There are so many new words and new ways to pronounce the letters that I have grown up speaking and mumbling for all these years.  I feel like I have been making some progress but think my major stumbling block is lack of confidence in my pronunciation skills.   I know this is a big mistake on my part and that people here will not mind my fumbling with their language so I must persevere/try harder!!

Now that our business is closed for the season I can no longer use the ‘I’m too busy’ excuse.  It has been true, Doka and I have worked really hard since arriving back in Korcula in March.  Now we are enjoying some lazy starts to the days and visit our shop to use the internet and Doka is still creating beautiful filigree jewellery.

My new language comes with it’s own new alphabet and a new way of pronouncing most things, and I have no idea what to do with the grammar – the grammar aspect can wait for a later date/month/year.

I am finding it quite touching how some of our friends here are impressed with my minimal language skills – really I only have a few greetings, some random words (kisha = rain, zima = cold etc), and some numbers, that I am confident with.

For the most part I feel pretty embarrassed about my lack of language skills.  I have been living in Korcula for 7 months now and feel like I have made such a small amount of progress, it is just as well that everyone’s favourite word here is Polako – slowly!  See My Struggle with the Croatian Language, part 1, for more on that.

Growing up in New Zealand I didn’t envisage spending so many years living in Europe or marrying someone from Croatia! We had the choice of learning either French or German when I was in high school and I ignored both of these choices.  I hope that after a quiet winter here in Korcula I will be able to report in with some more positive updates on my language skills for you in the new year!

If you want to keep track of my progress sign up for updates on the top right of this page.

How we create our stunning Filigree balls – Part 3

Last week I started writing about how we create our Filigree balls, here is the follow up…  We had just soldered the dainty silver pieces into their frames and given them a polish as we wrapped up Part 2 of this filigree photographic journey.

Now the balls must be very gently tapped into shape – we have a bronze mould that we use to ensure the bead pieces are the same shape;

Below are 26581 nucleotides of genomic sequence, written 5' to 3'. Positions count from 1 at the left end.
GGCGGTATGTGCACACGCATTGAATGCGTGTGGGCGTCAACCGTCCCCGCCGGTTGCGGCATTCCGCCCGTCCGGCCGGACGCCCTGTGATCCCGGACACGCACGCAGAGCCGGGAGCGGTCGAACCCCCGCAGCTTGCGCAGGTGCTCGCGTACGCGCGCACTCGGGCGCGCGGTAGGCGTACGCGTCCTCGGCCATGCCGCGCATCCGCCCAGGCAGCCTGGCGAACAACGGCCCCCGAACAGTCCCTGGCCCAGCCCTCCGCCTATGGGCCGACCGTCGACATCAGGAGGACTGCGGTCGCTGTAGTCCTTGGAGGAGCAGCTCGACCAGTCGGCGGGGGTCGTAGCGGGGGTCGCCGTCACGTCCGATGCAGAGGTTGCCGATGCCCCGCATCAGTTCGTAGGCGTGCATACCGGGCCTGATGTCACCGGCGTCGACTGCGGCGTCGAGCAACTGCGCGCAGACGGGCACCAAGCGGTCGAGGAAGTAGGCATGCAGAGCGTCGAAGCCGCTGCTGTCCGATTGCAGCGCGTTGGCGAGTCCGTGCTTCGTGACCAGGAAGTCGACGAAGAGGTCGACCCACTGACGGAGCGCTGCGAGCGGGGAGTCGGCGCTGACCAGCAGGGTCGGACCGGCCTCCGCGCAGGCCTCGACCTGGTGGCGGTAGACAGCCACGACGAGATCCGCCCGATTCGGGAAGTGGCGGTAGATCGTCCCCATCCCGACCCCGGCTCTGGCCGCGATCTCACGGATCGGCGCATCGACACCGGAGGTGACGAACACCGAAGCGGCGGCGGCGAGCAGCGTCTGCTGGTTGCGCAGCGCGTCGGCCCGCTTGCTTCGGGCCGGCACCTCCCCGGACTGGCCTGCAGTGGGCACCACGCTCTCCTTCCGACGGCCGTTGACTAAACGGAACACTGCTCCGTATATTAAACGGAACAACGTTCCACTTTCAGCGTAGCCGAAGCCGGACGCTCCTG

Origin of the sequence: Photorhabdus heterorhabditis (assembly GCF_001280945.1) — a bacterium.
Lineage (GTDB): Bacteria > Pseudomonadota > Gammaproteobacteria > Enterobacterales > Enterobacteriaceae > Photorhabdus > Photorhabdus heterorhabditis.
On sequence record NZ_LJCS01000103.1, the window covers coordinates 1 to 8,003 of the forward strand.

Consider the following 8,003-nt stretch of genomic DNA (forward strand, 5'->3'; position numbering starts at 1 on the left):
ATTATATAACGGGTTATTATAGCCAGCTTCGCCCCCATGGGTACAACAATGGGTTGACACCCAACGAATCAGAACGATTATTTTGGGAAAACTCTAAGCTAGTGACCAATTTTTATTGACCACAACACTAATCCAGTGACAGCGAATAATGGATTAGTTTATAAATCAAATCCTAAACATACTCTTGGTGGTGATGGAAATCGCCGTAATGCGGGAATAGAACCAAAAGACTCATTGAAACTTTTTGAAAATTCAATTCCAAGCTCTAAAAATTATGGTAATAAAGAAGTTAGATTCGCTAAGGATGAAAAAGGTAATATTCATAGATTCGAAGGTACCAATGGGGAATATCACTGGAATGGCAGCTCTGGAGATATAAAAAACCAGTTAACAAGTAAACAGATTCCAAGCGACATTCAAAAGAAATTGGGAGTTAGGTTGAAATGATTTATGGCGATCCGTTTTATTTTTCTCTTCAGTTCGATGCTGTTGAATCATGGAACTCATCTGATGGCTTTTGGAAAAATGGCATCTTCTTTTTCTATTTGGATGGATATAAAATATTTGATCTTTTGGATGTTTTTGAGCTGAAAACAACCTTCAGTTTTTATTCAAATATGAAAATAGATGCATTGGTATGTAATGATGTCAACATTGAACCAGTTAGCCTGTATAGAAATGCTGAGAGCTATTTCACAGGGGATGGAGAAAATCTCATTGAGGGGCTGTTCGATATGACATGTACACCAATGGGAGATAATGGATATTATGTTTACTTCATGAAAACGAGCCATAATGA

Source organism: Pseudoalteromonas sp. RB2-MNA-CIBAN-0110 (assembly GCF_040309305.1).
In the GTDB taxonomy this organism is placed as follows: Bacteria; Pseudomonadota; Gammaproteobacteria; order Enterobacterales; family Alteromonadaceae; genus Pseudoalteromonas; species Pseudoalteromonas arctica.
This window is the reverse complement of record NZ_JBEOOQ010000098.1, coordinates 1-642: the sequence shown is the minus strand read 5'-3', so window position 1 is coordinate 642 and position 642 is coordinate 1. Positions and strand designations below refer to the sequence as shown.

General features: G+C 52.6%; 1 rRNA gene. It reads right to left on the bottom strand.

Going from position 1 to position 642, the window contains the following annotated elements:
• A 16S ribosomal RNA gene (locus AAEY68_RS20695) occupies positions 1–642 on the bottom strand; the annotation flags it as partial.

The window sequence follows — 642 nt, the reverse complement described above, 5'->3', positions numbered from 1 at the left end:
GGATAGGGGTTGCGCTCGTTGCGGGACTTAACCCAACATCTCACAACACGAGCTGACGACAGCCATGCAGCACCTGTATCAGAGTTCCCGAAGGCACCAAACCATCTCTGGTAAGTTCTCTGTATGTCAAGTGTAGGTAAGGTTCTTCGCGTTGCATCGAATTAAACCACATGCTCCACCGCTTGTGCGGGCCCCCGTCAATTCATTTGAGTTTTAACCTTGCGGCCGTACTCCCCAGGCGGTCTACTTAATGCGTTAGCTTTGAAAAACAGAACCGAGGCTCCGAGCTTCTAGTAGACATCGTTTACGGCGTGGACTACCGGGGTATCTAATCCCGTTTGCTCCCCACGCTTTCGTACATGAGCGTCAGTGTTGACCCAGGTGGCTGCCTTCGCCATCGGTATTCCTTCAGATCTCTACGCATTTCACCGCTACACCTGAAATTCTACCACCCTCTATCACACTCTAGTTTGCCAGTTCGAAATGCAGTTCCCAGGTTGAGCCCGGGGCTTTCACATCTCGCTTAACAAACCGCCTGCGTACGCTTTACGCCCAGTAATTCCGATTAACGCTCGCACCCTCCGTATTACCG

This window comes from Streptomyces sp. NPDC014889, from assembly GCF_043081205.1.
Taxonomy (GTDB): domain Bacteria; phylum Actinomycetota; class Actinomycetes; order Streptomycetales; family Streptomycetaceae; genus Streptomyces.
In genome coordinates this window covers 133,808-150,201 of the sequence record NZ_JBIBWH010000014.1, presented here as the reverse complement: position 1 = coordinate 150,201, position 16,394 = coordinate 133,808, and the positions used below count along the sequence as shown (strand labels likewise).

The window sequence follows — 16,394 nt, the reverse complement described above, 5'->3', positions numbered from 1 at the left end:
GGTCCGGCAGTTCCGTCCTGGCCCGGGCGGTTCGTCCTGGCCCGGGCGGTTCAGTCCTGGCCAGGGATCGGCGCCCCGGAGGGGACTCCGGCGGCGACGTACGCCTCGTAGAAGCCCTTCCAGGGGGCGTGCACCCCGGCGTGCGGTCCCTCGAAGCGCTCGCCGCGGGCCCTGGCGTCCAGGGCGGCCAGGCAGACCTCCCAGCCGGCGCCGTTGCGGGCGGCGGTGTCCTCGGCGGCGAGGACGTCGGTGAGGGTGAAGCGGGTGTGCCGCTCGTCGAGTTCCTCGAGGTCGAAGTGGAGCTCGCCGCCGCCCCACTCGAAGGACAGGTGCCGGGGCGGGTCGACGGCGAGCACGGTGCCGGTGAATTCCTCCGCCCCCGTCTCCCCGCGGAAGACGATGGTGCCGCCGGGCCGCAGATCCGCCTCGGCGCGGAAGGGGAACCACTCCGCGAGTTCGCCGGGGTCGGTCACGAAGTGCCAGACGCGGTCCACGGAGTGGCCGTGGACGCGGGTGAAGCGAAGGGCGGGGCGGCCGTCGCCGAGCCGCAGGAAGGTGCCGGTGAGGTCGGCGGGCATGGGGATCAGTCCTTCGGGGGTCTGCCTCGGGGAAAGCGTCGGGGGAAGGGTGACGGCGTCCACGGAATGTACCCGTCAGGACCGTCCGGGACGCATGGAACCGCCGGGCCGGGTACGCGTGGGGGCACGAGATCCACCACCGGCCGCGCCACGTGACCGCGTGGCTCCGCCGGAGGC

When the beads have been shaped to their desired size a small silver band is created to join the two halves together, the use of a band to connect the halves is not necessary but tends to make a design look more complete. The band may be plain, or several small pieces of silver linked together, incorporate or a twist of have room for pieces of coral or turquoise to be inserted into the band – the choice is ours, or yours as the customer.

Balls and bands waiting to be joined together

Here you can see balls being soldered together – a small piece of wire is used to hold the halves of the balls together while they are joined.

A selection of band options.

After the pieces are joined together we must clean and polish each one – each piece is cleaned and re-heated many times to ensure a shine and polish that we are happy with.

The image above shows beads being heated, a clean and polish will follow.

A selection of completed Filigree Beads from Seba Dizajn

It continues to amaze and fascinate me that there are so many things that can be done with tiny silver threads, some basic jewellery making tools, and a lot of patience and imagination.  We hope you have enjoyed this photographic journey and learned something about the work involved in creating our very intricate pieces of filigree jewellery.

If you would like to see some more examples of Seba Dizajn Filigree balls please visit our facebook page, www.facebook.com/SebaDizajn – and look in the ‘Balls’ Album.